• I’m more of a researcher, where he’s more of a person who likes to “wing it.” (So, we use that when we’re speaking, and other times too. The combo is good!)
• Surprisingly, even with Steve’s radio background, he is more of a “Condenser” in his personal communication style. And I’m an “Amplifier”. It’s strange but it’s true. Although sometimes, the reverse is true. (To understand what that means, see the article: What’s Your Communication Style in Your Marriage?)
• For years, I was the one who would initiate the family gatherings, phone calls, and vacations and family talks. Steve loves our family; but he hardly ever initiated anything. (However, Steve is now a great initiator; and I let him, and I encourage it. It’s wonderful to see this change. And we’re both loving it!)
There you have it! Those are just SOME of our many differences. There are a lot more; but you get the idea. Fortunately for our marriage, we’re learning that we CAN be different together.
In the past we would compete with each other. Or we would think that our individual way was “better” than the other’s. We allowed our differences to put a wedge between us. But how ridiculous was that? It made no sense at all. That’s not why we married. So, we finally woke up and started making some changes. And these changes have been good.
In dealing with this issue in your marriage, below is a good explanation to a confusing question. We hope it brings some clarity to the matter.
“Why did God make us so different? Besides having a sense of humor, I believe there are three reasons. First, our differences force us to depend on God. Without God, marriage is impossible. God wants to be at the center of man-woman relationships, so He created a relationship so difficult that we have to keep Him there to make it work.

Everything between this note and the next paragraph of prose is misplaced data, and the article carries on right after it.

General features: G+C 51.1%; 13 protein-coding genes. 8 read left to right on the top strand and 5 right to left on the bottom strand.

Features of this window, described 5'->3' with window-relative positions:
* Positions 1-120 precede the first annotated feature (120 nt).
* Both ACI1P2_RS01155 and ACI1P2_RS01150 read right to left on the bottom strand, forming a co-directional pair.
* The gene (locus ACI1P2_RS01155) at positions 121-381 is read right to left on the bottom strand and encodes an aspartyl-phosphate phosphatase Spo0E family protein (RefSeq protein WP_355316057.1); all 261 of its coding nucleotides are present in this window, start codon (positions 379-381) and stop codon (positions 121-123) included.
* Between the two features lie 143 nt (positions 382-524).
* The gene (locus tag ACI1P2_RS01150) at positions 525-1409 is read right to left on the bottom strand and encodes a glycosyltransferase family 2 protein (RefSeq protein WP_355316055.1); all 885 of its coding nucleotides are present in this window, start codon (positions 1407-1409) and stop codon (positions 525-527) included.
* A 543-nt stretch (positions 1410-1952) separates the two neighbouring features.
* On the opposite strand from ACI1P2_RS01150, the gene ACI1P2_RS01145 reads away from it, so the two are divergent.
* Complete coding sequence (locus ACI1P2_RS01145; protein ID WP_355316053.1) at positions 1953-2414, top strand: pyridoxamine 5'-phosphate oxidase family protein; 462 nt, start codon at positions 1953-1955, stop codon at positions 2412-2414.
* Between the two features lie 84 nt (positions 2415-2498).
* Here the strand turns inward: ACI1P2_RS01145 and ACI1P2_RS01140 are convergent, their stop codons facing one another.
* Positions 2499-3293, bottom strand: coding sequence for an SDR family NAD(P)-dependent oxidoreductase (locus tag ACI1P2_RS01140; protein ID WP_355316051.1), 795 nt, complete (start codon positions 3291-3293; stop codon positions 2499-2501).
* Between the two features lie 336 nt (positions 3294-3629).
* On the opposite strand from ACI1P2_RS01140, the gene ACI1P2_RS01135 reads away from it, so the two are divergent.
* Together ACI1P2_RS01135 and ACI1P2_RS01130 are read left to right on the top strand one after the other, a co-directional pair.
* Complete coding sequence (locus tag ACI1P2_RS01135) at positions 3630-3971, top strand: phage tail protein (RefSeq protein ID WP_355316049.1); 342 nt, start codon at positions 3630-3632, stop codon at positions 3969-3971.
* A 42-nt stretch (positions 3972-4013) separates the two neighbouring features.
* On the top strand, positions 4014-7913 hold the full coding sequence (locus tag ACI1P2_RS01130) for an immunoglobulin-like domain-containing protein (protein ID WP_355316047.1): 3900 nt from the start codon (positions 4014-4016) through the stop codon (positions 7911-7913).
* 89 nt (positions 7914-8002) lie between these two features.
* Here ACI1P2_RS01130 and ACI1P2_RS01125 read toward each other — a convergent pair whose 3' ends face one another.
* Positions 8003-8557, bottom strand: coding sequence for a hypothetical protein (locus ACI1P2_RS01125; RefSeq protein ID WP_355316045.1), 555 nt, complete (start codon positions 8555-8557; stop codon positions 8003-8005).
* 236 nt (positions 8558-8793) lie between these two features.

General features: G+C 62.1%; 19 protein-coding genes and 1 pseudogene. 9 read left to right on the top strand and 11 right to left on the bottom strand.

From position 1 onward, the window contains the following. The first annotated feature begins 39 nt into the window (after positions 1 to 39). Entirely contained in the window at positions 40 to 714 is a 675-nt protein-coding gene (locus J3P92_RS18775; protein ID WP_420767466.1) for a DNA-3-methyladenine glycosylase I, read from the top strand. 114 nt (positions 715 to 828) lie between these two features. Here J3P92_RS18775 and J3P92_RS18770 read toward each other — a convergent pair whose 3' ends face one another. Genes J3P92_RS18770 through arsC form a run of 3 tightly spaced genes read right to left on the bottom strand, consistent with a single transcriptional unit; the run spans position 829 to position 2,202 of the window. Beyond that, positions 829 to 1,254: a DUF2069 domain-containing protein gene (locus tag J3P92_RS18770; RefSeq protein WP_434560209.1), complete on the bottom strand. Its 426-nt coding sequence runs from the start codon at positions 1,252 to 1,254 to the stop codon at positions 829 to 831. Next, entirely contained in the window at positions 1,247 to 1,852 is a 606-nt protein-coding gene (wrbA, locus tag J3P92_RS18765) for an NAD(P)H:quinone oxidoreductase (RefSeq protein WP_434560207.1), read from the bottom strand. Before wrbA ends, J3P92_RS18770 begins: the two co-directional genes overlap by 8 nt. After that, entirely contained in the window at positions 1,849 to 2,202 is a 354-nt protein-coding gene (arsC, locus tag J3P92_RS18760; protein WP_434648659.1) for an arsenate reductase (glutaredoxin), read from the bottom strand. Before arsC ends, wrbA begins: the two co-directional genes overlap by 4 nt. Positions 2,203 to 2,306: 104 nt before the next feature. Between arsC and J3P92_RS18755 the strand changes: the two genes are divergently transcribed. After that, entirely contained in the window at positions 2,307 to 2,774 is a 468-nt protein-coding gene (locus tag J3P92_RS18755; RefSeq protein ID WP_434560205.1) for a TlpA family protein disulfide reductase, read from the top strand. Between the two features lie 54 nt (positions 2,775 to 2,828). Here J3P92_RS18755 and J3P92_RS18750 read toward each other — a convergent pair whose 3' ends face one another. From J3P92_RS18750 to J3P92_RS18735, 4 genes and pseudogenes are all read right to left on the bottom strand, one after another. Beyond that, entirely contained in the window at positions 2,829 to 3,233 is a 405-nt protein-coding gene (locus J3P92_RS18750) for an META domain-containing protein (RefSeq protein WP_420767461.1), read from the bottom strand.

Second, our differences can lead to a complementary relationship. The man and the woman each contribute unique qualities that, together, can make a balanced whole.
Third, our differences can lead to deep intimacy. Because we are so different, we can come together again and again in a limitless number of physical, emotional, and spiritual combinations. (Dr David Clarke, from Men Are Clams, Women Are Crowbars)
That’s so true! God obviously has a plan in all of this. If we really think about it, if we were both so much alike, it would almost erase our individuality. And that would take a bit of the sparkle out of our relationship. And that could get boring!
Bridge Marriage Differences
We hope you’re able to bridge your differences and allow them to work for your marriage. Don’t allow your differences to tear you apart; instead look for ways to be different together. It all comes down to God’s view:
“Two are better than one, because they have a good return for their labor. If either of them falls down, one can help the other up. But pity anyone who falls and has no one to help them up. Also, if two lie down together, they will keep warm. But how can one keep warm alone? Though one may be overpowered, two can defend themselves. A cord of three strands is not quickly broken.” (Ecclesiastes 4:9-12)
May the “cord” of your marriage be unbroken! And if it is, may the Lord help you to strengthen it!
Cindy and Steve Wright
— ADDITIONALLY —
To help you further, we give a lot of personal stories, humor, and more practical tips in our book, 7 ESSENTIALS to Grow Your Marriage. We hope you will pick up a copy for yourself. (It’s available both electronically and in print form.) Plus, it can make a great gift for someone else. It gives you the opportunity to help them grow their marriage. And who doesn’t need that? Just click on the linked title or the picture below:
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One response to “Being Different TOGETHER”
Thank you very much for this article. It’s always very encouraging. I think being different together requires a certain level of convergence and agreement to form an alliance that agrees to make concessions where need be. If you don’t have the base ingredient of God and a desire to obey God completely, then being different together is a fallacy and wishful thinking. More often in such cases, one spouse becomes a doormat & martyr as they cede ground as a trade-off for peaceful co-existence. Eventually that spouse ends up so disenfranchised as nothing concerning themselves is valued. They die slowly and painfully or wake up one day and walk out. Unfortunately I am at that place of disillusionment.